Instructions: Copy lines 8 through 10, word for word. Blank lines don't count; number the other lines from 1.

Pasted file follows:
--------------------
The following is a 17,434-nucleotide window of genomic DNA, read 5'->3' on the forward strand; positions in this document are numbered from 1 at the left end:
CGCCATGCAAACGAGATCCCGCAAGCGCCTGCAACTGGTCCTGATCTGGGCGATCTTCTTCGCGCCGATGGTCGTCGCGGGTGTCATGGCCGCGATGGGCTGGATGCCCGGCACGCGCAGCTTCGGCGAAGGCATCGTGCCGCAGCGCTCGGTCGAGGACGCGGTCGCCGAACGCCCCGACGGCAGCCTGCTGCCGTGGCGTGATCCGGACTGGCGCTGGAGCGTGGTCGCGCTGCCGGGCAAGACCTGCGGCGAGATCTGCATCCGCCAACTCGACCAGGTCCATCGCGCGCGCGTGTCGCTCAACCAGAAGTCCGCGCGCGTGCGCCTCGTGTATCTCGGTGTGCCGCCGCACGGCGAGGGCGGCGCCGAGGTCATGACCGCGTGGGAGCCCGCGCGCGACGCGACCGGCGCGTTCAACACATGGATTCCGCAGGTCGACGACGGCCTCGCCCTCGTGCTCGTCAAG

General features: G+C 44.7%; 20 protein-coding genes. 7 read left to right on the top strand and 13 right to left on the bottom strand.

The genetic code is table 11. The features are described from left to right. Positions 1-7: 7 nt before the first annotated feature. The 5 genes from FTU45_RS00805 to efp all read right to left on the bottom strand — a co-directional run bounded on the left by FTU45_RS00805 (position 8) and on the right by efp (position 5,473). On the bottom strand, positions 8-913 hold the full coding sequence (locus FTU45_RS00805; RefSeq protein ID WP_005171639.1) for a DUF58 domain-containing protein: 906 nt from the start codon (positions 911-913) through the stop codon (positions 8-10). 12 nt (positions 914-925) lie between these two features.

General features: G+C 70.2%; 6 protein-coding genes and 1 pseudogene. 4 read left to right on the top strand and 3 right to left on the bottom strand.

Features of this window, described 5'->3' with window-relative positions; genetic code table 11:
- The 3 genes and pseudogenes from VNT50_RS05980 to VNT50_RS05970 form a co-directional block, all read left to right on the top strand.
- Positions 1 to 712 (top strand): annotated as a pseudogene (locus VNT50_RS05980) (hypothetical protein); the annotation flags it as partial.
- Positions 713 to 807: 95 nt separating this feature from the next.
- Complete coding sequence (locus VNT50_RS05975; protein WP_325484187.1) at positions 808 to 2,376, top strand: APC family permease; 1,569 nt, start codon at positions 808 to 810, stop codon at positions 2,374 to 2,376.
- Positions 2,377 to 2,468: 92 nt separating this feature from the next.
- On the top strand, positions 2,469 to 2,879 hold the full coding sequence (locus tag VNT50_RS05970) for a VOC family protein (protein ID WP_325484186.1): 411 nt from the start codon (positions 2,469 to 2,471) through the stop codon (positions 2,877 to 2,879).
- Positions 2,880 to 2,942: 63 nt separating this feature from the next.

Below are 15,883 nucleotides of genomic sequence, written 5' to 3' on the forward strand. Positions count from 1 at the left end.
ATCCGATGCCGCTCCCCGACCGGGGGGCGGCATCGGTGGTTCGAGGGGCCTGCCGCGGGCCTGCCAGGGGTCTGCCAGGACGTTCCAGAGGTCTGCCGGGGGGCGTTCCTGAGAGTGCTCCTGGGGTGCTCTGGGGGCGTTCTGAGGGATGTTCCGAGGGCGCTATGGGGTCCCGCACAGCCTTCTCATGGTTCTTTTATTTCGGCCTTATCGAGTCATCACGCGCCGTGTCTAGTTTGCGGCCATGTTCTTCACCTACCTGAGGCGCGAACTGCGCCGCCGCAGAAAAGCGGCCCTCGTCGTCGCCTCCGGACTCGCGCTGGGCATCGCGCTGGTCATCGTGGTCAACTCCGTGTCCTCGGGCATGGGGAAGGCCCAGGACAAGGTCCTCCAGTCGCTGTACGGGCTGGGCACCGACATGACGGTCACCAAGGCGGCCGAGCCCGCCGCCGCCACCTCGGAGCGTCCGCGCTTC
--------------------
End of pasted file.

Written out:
- Positions 1 to 712 (top strand): annotated as a pseudogene (locus VNT50_RS05980) (hypothetical protein); the annotation flags it as partial.
- Positions 713 to 807: 95 nt separating this feature from the next.
- Complete coding sequence (locus VNT50_RS05975; protein WP_325484187.1) at positions 808 to 2,376, top strand: APC family permease; 1,569 nt, start codon at positions 808 to 810, stop codon at positions 2,374 to 2,376.